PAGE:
And the one thing the aliens haven’t seen, is one particular scene; they haven’t seen that moment, that mascot, that proud emblem of all that this World Cup, both brutal and balletic, both cruel and beautiful, truly represents; and then then they twitch their antennae in delirious recognition, because out there in the cold, hollow yet suffocating cosmos they have seen Luis Suarez, of Uruguay, sink his teeth into the shoulder of Giorgio Chiellini, of Italy, and they think Yes, this is it, he is the mascot, this is the moment! This Luis Suarez, this is the World Cup: an entity that enthralls and appals, that delights and disgusts, an expensive, gloriously unstable, untameable beast, who looks up in bemusement and bewilderment at those outraged at what they themselves have created;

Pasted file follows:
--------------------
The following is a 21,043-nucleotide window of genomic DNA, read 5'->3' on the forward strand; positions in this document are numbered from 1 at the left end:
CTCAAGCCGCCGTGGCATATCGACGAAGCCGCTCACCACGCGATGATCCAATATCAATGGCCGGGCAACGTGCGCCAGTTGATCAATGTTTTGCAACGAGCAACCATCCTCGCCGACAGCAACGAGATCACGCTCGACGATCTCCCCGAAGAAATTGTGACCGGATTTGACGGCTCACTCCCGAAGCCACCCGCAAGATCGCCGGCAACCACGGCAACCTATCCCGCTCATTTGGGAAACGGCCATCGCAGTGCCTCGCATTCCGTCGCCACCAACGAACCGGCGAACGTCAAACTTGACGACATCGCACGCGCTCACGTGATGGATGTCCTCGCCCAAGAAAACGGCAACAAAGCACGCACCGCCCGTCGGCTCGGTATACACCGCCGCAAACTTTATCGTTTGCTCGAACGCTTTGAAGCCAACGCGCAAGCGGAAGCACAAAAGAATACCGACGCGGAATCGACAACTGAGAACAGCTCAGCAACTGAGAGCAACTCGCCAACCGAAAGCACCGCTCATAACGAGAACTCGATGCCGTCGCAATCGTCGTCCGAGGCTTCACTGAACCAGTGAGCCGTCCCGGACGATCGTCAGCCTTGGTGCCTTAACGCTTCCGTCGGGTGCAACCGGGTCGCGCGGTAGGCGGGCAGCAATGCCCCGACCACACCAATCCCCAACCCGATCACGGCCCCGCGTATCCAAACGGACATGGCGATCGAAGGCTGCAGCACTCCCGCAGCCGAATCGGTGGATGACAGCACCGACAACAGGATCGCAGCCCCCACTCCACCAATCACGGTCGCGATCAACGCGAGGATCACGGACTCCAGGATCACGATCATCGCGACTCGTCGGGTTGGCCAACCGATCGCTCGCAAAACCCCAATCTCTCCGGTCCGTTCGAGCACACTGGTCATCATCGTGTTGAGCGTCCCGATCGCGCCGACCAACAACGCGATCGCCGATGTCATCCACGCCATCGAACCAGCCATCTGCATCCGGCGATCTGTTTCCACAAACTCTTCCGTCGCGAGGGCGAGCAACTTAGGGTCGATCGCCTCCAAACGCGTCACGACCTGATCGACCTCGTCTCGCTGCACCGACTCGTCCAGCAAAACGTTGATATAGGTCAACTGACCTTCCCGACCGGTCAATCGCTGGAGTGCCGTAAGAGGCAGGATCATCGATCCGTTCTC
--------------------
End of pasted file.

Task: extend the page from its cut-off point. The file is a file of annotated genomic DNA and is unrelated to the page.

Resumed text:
And the aliens think, show us More, More, More; we should be more upset were we paying for this, but since we are not, More, More, More!

“the beach is so white”; a racial take on Rio.

On matchday,

the beach is so white, and the metro is so white, and the hotel is so white,

Until you look below, at the sellers and the drivers and the washers,

And you see that the blacks who built this country

Are still in its foundations;

Their backs, its bricks and mortar,

Their souls, the bloodstreams of its hilltop homes.

Long after the mansions’ owners are gone, down to town to work or play or eat,

the blacks keep these houses on life support,

chugging patiently through their vast veins,

cooking, cleaning,

sweeping, sweeping, sweeping.

Halftime at the Copacabana